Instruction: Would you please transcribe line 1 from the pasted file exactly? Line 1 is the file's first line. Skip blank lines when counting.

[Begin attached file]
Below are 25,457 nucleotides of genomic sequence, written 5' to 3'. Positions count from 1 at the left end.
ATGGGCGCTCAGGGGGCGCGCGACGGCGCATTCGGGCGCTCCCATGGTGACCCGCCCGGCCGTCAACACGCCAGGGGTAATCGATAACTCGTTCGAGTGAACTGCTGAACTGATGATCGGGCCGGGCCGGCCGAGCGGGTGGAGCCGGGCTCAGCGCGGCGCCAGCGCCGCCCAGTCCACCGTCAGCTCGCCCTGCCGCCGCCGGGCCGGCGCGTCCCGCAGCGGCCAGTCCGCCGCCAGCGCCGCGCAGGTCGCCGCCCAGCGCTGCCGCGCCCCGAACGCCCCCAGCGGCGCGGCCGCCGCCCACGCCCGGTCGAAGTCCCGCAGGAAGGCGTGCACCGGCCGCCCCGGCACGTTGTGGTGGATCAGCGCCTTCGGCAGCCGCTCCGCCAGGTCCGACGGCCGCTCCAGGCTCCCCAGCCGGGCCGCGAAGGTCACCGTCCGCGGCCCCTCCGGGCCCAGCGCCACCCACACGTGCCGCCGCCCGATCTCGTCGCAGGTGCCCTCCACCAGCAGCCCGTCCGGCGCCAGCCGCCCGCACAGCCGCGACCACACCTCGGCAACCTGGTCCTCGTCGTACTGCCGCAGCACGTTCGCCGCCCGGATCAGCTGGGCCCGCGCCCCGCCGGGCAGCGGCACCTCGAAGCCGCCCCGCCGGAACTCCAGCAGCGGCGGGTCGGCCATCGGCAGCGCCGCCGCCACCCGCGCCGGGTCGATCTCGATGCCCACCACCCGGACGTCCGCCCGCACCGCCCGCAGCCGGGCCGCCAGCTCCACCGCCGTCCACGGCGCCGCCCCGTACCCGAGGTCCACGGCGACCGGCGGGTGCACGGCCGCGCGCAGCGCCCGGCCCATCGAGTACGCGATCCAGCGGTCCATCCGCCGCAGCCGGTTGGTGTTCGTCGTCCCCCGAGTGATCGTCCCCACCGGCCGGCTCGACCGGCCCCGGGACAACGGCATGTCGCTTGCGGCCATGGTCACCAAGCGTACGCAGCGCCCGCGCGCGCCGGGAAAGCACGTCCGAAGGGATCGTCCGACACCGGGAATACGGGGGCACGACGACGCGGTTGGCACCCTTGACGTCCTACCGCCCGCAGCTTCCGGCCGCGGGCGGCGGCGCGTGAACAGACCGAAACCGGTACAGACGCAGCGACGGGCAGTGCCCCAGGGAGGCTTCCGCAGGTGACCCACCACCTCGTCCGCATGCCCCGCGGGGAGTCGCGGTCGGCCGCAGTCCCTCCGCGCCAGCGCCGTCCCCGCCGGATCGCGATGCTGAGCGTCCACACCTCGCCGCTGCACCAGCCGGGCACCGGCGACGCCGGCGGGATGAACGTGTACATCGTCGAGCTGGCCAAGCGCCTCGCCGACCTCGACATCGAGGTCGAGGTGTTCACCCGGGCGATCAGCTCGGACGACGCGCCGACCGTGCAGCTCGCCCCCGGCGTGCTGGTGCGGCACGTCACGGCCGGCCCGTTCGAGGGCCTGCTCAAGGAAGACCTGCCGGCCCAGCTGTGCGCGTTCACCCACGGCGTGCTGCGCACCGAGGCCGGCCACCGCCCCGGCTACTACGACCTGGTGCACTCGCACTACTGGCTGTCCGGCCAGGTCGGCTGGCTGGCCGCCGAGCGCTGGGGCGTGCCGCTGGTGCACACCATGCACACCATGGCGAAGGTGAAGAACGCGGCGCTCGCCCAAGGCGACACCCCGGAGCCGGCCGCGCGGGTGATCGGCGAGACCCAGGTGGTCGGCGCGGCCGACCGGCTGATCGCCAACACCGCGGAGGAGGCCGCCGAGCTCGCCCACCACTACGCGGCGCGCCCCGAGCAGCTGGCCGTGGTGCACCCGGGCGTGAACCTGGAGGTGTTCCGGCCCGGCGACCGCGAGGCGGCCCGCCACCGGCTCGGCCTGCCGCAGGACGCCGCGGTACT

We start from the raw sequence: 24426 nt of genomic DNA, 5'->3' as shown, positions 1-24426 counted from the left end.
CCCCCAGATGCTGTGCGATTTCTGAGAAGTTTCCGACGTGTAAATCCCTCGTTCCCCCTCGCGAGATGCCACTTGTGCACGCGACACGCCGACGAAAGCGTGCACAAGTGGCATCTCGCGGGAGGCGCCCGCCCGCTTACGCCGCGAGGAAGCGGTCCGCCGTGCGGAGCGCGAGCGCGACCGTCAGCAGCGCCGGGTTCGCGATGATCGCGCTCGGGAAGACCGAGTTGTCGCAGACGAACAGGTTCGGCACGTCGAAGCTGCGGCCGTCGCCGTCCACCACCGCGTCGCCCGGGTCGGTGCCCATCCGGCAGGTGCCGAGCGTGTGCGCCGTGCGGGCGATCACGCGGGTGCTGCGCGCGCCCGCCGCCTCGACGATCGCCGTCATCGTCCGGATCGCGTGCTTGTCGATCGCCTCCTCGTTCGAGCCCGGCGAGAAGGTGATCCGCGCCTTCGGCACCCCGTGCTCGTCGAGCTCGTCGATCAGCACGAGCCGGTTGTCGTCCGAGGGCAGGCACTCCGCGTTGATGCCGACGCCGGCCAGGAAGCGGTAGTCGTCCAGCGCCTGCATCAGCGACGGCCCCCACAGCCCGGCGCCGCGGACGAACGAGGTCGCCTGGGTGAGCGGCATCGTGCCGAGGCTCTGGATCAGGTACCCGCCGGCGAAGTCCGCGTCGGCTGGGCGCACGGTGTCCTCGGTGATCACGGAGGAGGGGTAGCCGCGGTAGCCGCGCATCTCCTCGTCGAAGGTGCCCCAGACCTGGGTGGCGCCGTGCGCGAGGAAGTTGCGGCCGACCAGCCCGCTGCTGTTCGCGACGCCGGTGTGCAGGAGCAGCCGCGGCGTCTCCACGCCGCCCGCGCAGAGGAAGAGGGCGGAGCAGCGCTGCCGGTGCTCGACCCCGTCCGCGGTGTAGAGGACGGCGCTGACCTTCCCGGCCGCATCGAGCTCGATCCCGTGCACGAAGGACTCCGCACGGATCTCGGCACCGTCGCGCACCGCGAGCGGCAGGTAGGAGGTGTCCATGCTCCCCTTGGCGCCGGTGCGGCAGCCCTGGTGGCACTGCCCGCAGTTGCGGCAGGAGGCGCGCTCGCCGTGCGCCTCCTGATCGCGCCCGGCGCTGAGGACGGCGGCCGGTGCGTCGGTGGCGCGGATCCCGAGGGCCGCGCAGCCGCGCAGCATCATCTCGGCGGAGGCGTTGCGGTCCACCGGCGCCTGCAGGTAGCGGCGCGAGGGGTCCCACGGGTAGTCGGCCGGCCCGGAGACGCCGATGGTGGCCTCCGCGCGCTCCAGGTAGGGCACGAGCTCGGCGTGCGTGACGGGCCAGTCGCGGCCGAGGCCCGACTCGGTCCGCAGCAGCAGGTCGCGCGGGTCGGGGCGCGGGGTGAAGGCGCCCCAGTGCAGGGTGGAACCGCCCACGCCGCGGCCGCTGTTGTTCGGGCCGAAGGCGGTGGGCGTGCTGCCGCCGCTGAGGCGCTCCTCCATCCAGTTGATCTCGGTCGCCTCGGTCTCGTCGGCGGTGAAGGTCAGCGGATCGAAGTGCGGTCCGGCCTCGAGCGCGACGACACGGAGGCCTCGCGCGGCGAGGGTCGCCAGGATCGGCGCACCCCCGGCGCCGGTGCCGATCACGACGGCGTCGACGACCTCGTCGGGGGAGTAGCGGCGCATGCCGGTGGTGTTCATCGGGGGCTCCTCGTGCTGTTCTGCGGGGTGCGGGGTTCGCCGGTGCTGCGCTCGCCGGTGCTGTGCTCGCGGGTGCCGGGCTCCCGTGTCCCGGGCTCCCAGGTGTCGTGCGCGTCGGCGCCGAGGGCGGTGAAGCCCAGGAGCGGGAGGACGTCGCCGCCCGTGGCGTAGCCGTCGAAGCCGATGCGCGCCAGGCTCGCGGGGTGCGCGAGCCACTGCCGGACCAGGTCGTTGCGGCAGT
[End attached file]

Below are 25,457 nucleotides of genomic sequence, written 5' to 3'. Positions count from 1 at the left end.